aortic aneurysm'7 or following repair of the latter,'8 with Strongyloides stercoralis
infection,'9 in hyperthyroidism,'0 and even during pregnancy."
Choi and Pfalzer" have suggested that the critical factor is not the narrow
aorto-mesenteric angle and distance alone but the course of the SMA running
anterior and parallel to the aorta. Others have refuted the theory of vascular
compression and suggested that the compression of the duodenum is caused by
peritoneal adhesions which are a result of duodenal malrotation23-25 or
inflammatory thickening of the mesenteric root secondary to acute pancreatitis,
a duodenal ulcer or infarction of the bowel.26
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Superior mesenteric artery syndrome
Superior mesenteric vein and artery
The SMAS should be distinguished from a SMA-like syndrome. Sometimes,
duodenal dilatation proximal to compression by the SMA may essentially be
part of generalised dilatation of duodenum of variable aetiology and not
secondary to obstruction by a compressing structure. Gondos27 studied 11 cases
of systemic sclerosis where a compression defect of the duodenum was found at
the site where the SMA crossed the duodenum. All 11 patients were found to
have definite dilatation of the duodenum - a result of atrophy of the muscle
layers and replacement by collagenous tissue. These changes cause diminished
peristalsis, loss of muscle tone, and dilatation which renders the duodenum
vulnerable to a concave pressure defect in its third portion in response to a
prominent structure - the SMA. Gondos concludes that the compression in
such cases is brought on by imprinting by the SMA, although this occurs only
secondarily as a response to dilatation and loss of muscle tone of the
duodenum. A recent case report of duodenal compression defect in a patient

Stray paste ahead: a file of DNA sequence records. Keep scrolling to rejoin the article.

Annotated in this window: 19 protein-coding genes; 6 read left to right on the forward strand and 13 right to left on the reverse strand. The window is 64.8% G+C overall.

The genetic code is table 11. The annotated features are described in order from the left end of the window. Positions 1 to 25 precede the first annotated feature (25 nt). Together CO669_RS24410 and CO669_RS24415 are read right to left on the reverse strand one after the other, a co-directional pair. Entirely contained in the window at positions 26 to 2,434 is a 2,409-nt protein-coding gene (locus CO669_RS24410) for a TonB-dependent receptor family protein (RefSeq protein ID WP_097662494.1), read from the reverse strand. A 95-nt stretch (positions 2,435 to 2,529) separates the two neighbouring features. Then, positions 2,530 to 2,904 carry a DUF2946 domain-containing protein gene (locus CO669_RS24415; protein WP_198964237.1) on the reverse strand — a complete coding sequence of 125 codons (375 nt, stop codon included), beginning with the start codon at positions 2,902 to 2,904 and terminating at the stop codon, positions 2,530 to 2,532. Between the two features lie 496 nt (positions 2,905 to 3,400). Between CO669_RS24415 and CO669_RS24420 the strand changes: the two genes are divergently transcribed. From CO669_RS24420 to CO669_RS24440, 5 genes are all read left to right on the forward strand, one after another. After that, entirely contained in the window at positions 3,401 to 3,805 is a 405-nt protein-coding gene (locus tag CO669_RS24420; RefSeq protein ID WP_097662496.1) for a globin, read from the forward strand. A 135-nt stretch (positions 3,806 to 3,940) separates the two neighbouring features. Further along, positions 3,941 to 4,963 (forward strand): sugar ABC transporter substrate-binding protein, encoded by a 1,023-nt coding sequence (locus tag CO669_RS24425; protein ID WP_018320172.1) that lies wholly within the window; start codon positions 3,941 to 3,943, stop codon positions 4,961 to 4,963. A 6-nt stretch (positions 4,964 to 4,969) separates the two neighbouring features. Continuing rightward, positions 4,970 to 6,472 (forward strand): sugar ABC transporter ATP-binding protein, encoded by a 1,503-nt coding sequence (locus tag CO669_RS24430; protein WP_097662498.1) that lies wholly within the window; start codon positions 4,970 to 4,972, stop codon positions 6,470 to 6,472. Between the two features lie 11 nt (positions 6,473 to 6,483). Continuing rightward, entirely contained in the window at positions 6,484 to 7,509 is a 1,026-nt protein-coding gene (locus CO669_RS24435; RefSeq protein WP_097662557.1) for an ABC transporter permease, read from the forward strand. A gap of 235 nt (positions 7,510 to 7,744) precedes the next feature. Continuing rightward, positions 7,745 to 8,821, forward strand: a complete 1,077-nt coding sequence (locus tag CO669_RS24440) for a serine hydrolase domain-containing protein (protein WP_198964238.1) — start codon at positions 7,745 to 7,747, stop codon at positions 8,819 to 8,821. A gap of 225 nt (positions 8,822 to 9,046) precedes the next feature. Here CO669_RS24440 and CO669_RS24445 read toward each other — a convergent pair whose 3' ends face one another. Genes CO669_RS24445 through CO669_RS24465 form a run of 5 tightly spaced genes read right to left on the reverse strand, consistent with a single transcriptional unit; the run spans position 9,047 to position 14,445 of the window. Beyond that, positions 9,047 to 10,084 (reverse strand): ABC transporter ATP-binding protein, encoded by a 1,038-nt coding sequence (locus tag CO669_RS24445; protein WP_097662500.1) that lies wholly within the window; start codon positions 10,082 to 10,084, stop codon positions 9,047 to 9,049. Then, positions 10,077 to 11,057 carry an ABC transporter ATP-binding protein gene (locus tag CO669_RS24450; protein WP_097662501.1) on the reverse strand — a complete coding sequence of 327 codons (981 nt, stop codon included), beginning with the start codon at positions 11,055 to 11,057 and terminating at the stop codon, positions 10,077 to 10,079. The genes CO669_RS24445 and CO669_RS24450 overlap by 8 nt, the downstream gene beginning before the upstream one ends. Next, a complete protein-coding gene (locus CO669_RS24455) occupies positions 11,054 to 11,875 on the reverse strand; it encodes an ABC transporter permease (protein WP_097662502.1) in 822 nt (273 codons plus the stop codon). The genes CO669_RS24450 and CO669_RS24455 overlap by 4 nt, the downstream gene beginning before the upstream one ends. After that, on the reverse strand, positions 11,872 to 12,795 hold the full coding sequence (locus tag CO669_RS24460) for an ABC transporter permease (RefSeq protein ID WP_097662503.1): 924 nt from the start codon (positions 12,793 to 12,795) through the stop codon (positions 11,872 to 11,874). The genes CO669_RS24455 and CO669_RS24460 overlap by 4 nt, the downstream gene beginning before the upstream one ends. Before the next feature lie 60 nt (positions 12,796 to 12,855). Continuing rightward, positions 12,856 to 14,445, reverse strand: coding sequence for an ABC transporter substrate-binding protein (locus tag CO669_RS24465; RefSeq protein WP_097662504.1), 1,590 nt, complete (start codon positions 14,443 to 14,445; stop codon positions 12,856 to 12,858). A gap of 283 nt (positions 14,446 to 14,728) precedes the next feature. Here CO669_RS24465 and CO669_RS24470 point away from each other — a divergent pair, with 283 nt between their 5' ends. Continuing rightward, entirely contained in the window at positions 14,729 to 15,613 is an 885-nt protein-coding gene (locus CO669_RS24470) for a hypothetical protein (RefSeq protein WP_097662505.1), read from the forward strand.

suffering from mixed connective tissue disease also illustrates this point.28
Indeed, several pathologic conditions may predispose to the development of a
megaduodenum that may result in an imprint on the duodenum at the level of
the SMA. The most notable of these conditions is scleroderma27; however,
other causes of reduced duodenal peristalsis such as diabetes, pancreatitis,
dermatomyositis, lupus erythematosus, myxoedema, amyloidosis, myotonic
dystrophy, or chronic idiopathic intestinal pseudo-obstruction can cause this
SMA-like syndrome.29"0 Some of the predisposing and precipitating factors in
SMAS are summarised in the box.
Clinical features
Figure 1 (A) Diagram of the anatomy of
the third part of the duodenum and (B) its
relationship to the aorta, vertebrae and
superior mesenteric vessels (from Jones PA,
Wastell C. Superior mesenteric artery syndrome. Postgrad Med J7 1983; 59:376-9)
Superior mesenteric artery
Predisposing factors
* abnormally acute aortomesenteric
vascular angle with a short SMA aorta gap
* abnormally high fixation of
duodenojejunal flexure to the
ligament of Treitz
* exaggerated lumbar lordosis
* unusually low origin of the superior
mesenteric artery
* supine position
Precipitating factors
* marked weight loss with subsequent
loss of mesenteric and retroperitoneal fat as may occur in
severe wasting diseases such as
cancer and burns, severe injuries
such as head trauma, dietary
disorders such as anorexia nervosa
or malabsorption, postoperative
state disease, deformity, or trauma
to the spine, including application of
a body cast
Patients may present acutely or with a chronic, insidious history. Acutely,
patients usually present with symptoms and signs of duodenal obstruction,
namely, nausea, vomiting, abdominal pain, distension, tympani, tenderness and
abnormal bowel sounds. These symptoms are aggravated by eating. They are,
however, classically relieved with postural change in particular the knee-chest or
prone positions, both of which increase the angle between the SMA and aorta.
Manifestations of electrolyte imbalance may occur."
The chronic cases may present many times over many years for investigation
of intermittent abdominal pain associated with vomiting, early satiety and
Plain abdominal X-ray demonstrates gastric dilatation. Endoscopic examination usually does not indicate the diagnosis. On barium meal, a positive
diagnosis of SMAS can be made in the presence of duodenal dilatation,